Books: The Sunday Poem

Every week Ruth Padel discusses a contemporary poet through an example of their work; 4. Paul Muldoon

Ruth Padel
Sunday 13 December 1998 01:02 GMT

The undisputed, quintessentially post-modern master: a Northern Irish Catholic teaching in America, with incalculable influence on all British poets under 50. Seven collections, combining deep lyricism with complex comment on history, politics and art through playfully virtuoso technique. The range of reference can seem abstruse but the prize-winning Annals of Chile has openly personal poems about birth and death. This is the title-poem of his fourth collection.


How often have I carried our family word

for the hot water bottle

to a strange bed,

as my father would juggle a red-hot half-brick

in an old sock

to his childhood settle.

I have taken it into so many lovely heads

or laid it between us like a sword.

An hotel room in New York City

with a girl who spoke hardly any English,

my hand on her breast

like the smouldering one-off spoor of the yeti

or some other shy beast

that has yet to enter the language.

This poem compares male sexuality and language. Both begin as private ("quoof"), but - especially for Catholics - are "red-hot", "hot water" issues: something you "juggle" in bed (like dad), carry "into" woman, or wield to keep them at bay. With girls you cannot talk to, it becomes a "shy beast": a word which has not "entered" language they cannot speak. Its metaphors ("sword", "spoor") echo each other. One is a weapon; the other, a footprint of something which may not exist, "smoulders" like that original hot brick. "Yeti", the abominable snowman (hardly warm, therefore) suggests how strange, and cold, "strange beds" can be. Language and sexuality may be intimately alienating, abominable: a not-yeti, which "has yet" to appear, as "quoof" has yet to "enter" English, the breast- touching poet "has yet to" enter the girl. Verbal mastery is exploring sexual tentativeness.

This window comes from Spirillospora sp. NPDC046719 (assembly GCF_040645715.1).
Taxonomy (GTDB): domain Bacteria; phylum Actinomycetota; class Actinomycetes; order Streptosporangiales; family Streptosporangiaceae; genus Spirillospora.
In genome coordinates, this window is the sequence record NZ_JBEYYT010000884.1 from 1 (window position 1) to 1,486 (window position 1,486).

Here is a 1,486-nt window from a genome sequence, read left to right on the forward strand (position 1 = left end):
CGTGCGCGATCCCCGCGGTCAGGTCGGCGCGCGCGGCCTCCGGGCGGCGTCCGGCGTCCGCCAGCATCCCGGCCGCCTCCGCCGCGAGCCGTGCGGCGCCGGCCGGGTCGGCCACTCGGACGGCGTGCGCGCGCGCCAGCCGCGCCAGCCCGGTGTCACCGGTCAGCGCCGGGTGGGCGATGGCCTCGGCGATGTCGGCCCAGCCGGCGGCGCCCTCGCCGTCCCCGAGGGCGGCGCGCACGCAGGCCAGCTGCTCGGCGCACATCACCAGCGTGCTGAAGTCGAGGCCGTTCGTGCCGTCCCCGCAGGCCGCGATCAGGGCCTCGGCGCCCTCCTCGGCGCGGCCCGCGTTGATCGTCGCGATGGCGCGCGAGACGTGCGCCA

The first stanza radiates "our" comfortingly shared experience. "Juggle" (suggesting uncertainty) is answered by "settle" (suggesting security); "red-hot" (suggesting danger) by "old sock", suggesting trusted continuity. Its two last lines change things. If they stood alone, the stanzas would be equal length. Joined to the first stanza, they make the poem asymmetrical: sexual adventuring begins ambivalently in the family, growing awkwardly from it. "Sword" rings back to "word": language and sexuality belong together, part of male armour. As what warms also burns, so language communicates and separates.

The poet enters a New World of uncertainty. His punctilious "n" before "hotel" contrasts with the unpunctilious follow-up: that "one-off" hand, suggesting "one-night stand". (One night, and he's "off".) Presenting sexuality as a strange, shy, possibly non-existent creature (like the title-word), the poem holds back from moral, emotional conclusions. Muldoon often seems a "difficult" poet. This poem is about poetry's big difficulty: making the private public.

c Ruth Padel

'Quoof' is taken from Paul Muldoon's New Selected Poems 1968-94 (Faber)

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